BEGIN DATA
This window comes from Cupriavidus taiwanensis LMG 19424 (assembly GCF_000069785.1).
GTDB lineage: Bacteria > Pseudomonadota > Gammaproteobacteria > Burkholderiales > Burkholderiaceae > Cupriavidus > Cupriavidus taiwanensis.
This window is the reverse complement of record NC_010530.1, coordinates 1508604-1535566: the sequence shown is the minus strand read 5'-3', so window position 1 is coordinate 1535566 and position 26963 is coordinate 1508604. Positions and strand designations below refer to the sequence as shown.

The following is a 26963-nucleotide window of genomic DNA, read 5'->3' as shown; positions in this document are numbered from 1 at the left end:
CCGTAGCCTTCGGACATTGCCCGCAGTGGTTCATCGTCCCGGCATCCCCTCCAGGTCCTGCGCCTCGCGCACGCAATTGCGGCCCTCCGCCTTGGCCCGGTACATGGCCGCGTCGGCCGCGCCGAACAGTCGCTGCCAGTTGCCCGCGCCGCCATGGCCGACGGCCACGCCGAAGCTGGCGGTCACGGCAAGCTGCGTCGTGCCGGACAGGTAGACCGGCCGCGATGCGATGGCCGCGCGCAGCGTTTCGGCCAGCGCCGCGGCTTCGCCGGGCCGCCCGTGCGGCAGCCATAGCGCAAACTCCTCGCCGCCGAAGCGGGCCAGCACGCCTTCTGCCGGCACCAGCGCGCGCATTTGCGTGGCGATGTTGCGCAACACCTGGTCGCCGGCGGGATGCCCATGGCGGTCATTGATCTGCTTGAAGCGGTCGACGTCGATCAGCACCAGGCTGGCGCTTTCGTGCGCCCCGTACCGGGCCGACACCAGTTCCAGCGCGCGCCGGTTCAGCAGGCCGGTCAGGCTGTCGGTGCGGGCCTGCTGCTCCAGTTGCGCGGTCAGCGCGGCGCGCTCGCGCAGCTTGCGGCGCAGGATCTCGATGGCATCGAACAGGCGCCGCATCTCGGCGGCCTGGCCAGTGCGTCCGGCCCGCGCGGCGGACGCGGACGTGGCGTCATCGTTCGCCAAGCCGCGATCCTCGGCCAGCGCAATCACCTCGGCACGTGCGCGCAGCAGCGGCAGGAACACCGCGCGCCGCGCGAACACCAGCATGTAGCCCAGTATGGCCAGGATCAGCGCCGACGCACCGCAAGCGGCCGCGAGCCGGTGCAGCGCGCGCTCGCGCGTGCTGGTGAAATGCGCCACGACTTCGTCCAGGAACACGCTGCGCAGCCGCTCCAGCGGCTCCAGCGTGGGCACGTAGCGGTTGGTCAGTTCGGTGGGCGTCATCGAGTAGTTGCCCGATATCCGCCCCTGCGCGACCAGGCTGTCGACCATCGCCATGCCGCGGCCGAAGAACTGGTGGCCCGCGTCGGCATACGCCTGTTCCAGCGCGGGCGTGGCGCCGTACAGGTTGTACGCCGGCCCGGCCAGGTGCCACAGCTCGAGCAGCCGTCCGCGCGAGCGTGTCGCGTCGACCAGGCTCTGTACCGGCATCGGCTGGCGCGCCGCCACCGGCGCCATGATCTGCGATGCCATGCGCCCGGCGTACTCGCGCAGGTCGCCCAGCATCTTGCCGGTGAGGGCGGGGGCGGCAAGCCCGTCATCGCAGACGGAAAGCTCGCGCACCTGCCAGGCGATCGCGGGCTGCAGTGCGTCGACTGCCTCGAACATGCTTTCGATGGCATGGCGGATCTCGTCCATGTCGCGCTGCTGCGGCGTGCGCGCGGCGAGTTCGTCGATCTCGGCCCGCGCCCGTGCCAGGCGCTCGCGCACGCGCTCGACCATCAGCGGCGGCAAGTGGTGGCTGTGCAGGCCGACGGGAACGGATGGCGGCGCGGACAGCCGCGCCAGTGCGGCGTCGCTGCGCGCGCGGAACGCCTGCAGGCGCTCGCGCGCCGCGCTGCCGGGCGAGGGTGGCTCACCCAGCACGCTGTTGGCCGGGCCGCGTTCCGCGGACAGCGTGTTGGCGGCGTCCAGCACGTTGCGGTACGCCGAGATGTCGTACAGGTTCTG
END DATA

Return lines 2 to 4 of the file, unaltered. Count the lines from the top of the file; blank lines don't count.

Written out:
GTDB lineage: Bacteria > Pseudomonadota > Gammaproteobacteria > Burkholderiales > Burkholderiaceae > Cupriavidus > Cupriavidus taiwanensis.
This window is the reverse complement of record NC_010530.1, coordinates 1508604-1535566: the sequence shown is the minus strand read 5'-3', so window position 1 is coordinate 1535566 and position 26963 is coordinate 1508604. Positions and strand designations below refer to the sequence as shown.

The following is a 26963-nucleotide window of genomic DNA, read 5'->3' as shown; positions in this document are numbered from 1 at the left end: